I am a little late with my posts today – got home late last night from the Real Deals’ New Development Conference in New York. I got a lot out of it.
The CEO of Whirlpool said yesterday that [he doesn’t see a housing bubble [BW].]((http://www.businessweek.com/ap/financialnews/D8G706BO8.htm?campaign_id=alerts) They forecast a modest decline in demand for applicances from construction. His comments seem to be on par with NAR’s. No bubble, moderating sales and existing home sales have more of an impact.
This is one of the things that is given short shrift in the ongoing debate about the economic impact caused a change in the housing market. A lot has been discussed about direct employment, such as sales brokers, mortgage brokers, construction workers, etc. But what about support services and products to housing and the potential ripple effect?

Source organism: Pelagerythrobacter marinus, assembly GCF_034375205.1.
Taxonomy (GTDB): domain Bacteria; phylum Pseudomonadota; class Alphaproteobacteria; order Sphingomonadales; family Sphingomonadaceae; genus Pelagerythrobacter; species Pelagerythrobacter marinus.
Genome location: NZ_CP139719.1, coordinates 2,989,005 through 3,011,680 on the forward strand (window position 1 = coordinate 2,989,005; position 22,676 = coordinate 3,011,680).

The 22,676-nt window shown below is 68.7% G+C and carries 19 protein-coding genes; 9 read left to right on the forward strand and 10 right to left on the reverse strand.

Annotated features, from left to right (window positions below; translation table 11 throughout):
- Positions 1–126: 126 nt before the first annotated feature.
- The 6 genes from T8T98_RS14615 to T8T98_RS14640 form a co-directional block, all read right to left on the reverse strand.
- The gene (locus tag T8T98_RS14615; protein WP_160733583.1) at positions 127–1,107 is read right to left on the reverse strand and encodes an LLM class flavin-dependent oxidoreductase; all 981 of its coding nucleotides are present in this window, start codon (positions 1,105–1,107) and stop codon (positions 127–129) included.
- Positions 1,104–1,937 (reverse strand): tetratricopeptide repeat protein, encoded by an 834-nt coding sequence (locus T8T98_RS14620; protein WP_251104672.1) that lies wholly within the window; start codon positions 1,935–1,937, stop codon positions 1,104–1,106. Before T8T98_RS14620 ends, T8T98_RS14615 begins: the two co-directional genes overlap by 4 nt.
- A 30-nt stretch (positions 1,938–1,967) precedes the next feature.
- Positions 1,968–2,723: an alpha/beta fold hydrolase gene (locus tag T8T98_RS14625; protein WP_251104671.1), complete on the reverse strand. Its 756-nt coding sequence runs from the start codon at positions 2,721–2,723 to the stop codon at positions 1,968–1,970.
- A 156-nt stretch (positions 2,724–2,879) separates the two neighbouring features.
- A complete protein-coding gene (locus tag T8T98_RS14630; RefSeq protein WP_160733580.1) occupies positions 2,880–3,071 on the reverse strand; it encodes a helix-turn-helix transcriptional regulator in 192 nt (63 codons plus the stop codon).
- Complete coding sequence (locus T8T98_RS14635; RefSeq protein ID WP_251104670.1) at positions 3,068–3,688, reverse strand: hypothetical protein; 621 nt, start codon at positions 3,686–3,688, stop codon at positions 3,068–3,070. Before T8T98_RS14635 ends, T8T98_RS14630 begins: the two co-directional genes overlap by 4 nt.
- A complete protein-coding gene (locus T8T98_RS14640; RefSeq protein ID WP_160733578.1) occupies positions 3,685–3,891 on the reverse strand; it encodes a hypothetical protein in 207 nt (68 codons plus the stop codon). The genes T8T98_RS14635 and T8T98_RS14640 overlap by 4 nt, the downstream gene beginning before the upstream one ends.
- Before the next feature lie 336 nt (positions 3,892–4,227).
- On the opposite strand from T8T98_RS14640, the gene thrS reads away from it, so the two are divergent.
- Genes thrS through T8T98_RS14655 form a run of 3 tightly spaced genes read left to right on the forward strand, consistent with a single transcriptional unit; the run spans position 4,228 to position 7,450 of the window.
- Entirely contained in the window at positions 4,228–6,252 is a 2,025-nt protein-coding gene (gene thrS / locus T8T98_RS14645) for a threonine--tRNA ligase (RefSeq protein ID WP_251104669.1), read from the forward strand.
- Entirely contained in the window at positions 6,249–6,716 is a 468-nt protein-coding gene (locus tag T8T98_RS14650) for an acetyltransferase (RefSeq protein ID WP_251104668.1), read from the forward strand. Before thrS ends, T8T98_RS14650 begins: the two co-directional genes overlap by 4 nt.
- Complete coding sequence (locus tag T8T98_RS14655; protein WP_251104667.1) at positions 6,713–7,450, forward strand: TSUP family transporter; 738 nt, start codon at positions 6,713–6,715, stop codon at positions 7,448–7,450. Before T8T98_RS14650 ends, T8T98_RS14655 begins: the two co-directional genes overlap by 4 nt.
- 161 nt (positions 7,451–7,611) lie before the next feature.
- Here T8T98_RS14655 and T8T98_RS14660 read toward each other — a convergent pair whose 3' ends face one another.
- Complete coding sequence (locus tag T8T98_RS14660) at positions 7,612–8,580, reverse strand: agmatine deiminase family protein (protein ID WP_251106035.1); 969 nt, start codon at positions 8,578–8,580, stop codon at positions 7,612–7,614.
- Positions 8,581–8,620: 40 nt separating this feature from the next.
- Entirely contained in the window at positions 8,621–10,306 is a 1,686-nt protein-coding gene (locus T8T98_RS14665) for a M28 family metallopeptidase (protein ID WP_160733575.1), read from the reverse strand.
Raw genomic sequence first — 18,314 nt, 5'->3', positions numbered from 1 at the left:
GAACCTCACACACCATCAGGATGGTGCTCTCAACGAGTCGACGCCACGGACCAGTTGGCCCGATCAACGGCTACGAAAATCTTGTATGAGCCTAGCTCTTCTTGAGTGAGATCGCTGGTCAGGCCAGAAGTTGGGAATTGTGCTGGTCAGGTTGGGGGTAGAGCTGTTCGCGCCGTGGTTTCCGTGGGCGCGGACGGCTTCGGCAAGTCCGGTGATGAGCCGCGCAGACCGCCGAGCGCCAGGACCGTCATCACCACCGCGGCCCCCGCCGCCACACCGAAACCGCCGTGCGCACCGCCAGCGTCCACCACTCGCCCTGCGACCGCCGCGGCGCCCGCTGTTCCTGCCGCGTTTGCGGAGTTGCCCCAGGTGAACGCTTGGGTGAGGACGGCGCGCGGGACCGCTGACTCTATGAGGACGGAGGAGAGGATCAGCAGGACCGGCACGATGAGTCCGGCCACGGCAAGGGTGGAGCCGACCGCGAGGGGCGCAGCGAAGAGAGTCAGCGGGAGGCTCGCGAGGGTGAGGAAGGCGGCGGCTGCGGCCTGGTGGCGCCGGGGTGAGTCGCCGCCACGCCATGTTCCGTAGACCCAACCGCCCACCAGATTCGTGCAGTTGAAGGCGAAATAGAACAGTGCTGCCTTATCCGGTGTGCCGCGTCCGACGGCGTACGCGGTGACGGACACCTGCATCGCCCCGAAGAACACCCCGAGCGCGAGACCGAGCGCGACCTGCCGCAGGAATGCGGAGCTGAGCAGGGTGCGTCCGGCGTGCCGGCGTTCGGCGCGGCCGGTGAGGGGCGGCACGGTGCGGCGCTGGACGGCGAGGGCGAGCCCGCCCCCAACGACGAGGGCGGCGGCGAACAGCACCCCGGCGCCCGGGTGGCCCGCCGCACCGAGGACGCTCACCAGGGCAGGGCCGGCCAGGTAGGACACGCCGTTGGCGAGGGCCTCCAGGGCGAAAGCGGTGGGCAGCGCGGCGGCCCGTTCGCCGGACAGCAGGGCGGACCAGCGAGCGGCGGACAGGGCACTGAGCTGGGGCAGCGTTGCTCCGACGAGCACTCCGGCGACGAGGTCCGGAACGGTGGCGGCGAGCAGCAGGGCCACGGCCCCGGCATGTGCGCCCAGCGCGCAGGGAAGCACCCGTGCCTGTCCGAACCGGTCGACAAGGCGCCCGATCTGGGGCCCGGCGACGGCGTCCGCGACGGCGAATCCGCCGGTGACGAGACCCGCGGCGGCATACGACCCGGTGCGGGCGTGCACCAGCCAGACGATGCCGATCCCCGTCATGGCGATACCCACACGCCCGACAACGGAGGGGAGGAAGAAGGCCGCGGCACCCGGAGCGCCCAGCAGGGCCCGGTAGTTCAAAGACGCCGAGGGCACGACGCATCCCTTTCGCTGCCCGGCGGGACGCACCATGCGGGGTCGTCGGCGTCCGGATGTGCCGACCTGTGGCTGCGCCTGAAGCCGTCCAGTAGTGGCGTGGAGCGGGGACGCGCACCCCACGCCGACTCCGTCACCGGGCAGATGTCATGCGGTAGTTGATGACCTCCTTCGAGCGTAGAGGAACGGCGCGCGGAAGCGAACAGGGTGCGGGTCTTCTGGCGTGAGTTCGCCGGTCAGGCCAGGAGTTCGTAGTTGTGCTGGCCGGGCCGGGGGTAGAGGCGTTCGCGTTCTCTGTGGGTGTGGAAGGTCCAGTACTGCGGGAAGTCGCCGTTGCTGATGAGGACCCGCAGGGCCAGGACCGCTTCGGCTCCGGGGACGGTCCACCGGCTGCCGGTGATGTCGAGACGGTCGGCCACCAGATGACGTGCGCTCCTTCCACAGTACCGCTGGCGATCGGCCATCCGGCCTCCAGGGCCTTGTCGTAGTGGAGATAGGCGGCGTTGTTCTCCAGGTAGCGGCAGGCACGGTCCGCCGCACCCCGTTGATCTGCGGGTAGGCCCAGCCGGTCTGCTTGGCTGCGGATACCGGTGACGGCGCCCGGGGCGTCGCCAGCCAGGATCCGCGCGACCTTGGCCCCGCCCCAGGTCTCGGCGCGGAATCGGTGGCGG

If mortgage rates are trending up as the Fed combats inflation, then this position by St. Louis Fed President does not seem to be plausible [Reuters]. Mortgage rates are dampening demand immediately while an improvement in household income would not likely provide an immediate, if any, offset to buyer’s higher mortgage payments.
The U.S. housing sector may already be cooling but it should level off at high levels and not undermine the country’s economic expansion, St Louis Federal Reserve President William Poole said on Wednesday.
My hunch … is that housing activity will stabilize and remain at a high level this year,” Poole told the Regional Chamber and Growth Association at a breakfast meeting.
I base this forecast on the belief that the FOMC (policy-setting Federal Open Market Committee) will keep underlying inflation low and stable, and that the growth of real household income will recover nicely due to the waning influence of last year’s spike in energy prices.
Where the heck is that Maytag repairman guy?